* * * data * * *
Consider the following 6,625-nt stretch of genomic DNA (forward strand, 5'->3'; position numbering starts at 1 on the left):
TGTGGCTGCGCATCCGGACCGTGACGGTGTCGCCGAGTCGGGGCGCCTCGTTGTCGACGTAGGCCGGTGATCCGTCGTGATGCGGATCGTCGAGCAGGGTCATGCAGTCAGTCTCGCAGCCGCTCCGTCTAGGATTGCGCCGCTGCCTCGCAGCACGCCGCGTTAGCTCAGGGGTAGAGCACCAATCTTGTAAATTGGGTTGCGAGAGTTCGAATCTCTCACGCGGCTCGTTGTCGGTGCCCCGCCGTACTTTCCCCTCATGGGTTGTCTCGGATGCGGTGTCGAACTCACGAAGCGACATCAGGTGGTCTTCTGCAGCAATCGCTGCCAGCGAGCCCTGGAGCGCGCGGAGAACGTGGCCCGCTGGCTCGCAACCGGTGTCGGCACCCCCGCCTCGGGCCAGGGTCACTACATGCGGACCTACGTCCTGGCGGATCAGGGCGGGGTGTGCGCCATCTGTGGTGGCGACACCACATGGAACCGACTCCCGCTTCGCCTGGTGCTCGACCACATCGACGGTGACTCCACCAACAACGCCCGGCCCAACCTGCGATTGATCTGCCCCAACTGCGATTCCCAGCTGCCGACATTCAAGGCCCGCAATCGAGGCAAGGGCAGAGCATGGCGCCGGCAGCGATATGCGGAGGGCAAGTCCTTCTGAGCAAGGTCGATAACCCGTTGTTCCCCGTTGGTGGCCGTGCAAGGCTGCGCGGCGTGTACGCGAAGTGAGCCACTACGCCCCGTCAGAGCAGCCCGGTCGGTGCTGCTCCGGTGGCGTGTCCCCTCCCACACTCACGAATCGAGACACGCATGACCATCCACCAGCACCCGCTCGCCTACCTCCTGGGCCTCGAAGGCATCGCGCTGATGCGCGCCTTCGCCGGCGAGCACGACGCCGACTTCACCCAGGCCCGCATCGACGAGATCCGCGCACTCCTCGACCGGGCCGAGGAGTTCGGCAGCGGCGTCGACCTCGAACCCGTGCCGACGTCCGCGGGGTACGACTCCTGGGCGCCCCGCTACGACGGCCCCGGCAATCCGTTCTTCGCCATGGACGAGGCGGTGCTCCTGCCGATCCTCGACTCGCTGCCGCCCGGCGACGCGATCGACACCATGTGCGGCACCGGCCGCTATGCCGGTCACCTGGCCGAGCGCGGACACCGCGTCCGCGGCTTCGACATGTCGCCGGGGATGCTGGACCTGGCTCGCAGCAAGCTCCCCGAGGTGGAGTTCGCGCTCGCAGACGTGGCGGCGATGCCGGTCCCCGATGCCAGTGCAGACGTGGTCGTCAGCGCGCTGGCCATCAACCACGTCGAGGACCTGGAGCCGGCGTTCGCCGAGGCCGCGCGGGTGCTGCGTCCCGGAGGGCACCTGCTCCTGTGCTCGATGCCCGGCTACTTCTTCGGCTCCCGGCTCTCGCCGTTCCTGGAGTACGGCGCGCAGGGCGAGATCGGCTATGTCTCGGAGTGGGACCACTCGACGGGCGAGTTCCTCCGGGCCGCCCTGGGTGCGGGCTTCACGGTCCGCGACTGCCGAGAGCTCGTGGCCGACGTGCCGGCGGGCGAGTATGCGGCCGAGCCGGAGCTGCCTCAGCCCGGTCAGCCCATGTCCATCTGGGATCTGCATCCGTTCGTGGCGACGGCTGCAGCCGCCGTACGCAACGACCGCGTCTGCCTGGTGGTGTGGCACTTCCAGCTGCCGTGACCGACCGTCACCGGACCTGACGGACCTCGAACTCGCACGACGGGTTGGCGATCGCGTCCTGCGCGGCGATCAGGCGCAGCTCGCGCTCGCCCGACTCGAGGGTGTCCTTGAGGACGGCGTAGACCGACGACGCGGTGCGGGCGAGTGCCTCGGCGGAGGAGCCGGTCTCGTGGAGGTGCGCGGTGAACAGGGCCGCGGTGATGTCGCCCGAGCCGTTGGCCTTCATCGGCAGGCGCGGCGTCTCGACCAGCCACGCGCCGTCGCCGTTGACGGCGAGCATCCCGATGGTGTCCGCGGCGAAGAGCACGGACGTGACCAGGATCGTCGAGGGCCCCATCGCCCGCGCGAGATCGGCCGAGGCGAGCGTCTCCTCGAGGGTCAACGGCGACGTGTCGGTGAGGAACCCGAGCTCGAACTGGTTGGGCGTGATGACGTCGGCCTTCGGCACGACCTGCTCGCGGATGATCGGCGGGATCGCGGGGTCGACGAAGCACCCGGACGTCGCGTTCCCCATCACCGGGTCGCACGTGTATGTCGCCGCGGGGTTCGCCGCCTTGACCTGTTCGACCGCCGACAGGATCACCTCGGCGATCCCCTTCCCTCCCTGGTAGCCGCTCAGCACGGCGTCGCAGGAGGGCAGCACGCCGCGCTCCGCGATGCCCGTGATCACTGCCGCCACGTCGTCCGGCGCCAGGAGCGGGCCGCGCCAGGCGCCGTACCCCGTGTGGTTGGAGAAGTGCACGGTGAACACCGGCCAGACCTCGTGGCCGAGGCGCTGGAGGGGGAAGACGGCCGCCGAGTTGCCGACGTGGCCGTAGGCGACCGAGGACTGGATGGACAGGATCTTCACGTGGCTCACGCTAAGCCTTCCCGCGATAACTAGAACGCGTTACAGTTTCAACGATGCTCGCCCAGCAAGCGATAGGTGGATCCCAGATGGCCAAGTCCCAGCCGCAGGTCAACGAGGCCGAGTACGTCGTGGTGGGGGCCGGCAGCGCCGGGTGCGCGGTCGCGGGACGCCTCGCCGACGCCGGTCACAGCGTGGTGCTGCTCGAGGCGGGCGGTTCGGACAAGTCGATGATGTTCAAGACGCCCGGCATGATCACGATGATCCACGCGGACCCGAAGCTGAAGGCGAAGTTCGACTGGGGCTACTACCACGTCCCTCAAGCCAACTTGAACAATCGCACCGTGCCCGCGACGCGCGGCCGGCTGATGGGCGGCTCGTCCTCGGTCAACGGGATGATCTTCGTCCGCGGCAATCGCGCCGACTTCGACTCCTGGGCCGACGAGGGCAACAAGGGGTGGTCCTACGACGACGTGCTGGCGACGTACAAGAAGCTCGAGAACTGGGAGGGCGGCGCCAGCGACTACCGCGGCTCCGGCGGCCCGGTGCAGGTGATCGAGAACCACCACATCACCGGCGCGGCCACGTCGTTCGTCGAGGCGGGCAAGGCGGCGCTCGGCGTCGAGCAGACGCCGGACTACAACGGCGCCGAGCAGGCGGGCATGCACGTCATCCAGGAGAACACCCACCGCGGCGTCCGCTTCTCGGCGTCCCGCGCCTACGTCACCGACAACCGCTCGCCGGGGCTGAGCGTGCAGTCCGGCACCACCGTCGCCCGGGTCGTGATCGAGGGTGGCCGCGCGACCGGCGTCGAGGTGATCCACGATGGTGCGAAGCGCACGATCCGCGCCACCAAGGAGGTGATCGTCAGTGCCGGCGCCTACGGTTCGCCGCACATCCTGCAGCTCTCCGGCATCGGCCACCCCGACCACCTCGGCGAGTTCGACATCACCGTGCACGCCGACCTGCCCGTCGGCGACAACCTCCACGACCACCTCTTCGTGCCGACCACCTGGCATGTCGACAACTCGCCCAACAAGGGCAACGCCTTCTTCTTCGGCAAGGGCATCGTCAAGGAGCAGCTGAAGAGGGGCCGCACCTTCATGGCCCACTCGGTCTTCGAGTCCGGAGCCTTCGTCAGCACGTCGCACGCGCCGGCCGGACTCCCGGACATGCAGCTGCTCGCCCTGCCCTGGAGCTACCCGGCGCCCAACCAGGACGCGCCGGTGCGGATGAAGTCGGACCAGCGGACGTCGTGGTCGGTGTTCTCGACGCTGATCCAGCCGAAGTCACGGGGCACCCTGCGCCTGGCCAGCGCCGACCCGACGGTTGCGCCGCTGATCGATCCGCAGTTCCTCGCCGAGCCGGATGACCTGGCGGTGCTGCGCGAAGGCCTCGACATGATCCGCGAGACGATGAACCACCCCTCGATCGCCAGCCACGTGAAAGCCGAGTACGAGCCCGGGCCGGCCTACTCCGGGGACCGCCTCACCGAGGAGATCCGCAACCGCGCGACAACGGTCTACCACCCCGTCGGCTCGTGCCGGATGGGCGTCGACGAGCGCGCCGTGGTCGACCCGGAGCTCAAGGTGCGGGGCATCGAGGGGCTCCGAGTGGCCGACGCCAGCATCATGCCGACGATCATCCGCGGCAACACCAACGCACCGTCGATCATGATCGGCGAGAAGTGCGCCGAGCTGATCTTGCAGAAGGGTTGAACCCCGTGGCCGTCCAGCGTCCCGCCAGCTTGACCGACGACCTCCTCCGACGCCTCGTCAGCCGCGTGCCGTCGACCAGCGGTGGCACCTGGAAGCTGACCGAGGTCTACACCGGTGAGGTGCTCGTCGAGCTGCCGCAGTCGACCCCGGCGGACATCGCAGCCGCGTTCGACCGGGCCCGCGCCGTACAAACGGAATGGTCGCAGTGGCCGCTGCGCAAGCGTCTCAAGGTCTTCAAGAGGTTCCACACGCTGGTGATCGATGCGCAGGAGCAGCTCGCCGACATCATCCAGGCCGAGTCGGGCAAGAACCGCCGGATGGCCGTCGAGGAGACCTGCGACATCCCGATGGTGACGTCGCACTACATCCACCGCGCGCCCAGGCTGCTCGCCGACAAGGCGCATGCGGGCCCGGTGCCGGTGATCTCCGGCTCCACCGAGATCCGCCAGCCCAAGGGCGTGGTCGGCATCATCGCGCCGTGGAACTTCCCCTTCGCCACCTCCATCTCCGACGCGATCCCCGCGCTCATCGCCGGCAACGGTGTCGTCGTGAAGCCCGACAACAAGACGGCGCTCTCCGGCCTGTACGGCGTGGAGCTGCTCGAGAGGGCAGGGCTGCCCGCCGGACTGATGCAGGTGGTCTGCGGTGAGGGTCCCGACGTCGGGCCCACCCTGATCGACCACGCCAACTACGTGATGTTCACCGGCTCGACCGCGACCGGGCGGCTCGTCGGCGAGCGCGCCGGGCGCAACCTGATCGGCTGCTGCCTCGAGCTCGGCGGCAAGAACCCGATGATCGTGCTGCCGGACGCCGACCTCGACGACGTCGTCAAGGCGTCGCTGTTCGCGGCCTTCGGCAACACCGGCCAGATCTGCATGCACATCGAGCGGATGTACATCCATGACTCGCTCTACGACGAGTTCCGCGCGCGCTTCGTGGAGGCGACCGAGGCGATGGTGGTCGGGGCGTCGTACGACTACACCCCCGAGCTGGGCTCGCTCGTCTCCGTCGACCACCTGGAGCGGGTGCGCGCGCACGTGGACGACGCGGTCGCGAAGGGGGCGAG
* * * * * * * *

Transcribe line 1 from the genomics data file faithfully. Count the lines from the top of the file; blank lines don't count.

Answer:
Consider the following 6,625-nt stretch of genomic DNA (forward strand, 5'->3'; position numbering starts at 1 on the left):